What do you think? Will you incorporate these colors into your home this year and how?
Happy 2016 and Happy Decorating!





Thursday, December 3, 2015

Decorate Your Tree Like a Designer

Decorate Your Tree Like a Designer
by Stephanie Platt, Interior Designer at A Goode Start

I would have to say that Christmas is my favorite time of year.  I love to decorate the house and tree.  For me decorating the tree is an art and I always get a lot of compliments on it. So how do you take your tree to the next level and make it look like you hired a professional- the key is layers.  Each element on the tree from the lights to the ornaments are important.  Here is my step-by-step guide to help you:

 Step 1: Prep your tree - When you pull out your artificial tree from its box it will be thoroughly flattened.  It is important to take your time to straighten out the branches and really arrange them to make the tree full.  This is a tedious task and you will likely not get any volunteers to help.  If you have a real tree, it is important to let it “fall” before starting.  After you get it set up and level, let it sit so that gravity can work its magic. I recommend letting it sit for a couple hours before stringing the lights.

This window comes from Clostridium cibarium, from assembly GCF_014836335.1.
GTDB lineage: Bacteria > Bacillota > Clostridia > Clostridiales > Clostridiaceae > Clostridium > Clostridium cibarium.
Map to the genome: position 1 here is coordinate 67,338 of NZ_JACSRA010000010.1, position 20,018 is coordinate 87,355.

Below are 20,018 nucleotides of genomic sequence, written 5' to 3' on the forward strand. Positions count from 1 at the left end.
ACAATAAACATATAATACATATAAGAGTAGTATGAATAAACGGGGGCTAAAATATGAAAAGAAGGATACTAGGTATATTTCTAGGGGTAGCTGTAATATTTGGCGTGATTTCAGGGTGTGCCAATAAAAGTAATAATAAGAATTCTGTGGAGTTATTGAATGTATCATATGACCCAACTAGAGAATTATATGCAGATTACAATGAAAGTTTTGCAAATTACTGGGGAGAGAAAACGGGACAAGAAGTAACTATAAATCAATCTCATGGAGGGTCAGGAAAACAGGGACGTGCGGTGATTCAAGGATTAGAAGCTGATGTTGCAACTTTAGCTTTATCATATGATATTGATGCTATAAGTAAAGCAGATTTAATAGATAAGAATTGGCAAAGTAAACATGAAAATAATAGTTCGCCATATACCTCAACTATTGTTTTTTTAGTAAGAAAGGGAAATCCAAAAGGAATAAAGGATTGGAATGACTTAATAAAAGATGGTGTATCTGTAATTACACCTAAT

Step 2: String the lights - The inclination is to wrap the lights all the way around the tree like a maypole.  But the best way is to section off the tree into quadrants, if your tree is really wide you may want to use more sections. (This way also makes it a lot easier to remove the lights).  Run an extension cord to the tree, preferably a plug bar, you will need to plug in each section.  Plug in the first string of lights and start weaving the lights in section 1.  You want to zig zag back and forth as you go up the tree.  You will need several strings of lights, check the package to see how many you can connect together safely. Continue all the way to the top, making sure to get the inside of the tree as well and not just the outside perimeter.  After the section is complete, un-plug it and move on to the next section. Keeping the lights lit as you work will help you see if you are adding enough lights.

How many lights do you need? A good rule of thumb is to use a 100 bulb string of lights for every foot of tree height.  So if you have a 7 ft tree you will need 7 strings of lights.  Of course if you use bigger bulbs you may want to use less. Even if your tree is pre-lit you may want to consider adding extra lights. On my tree I use the mini lights and set them to twinkle and then use larger lights as another layer to add more interest.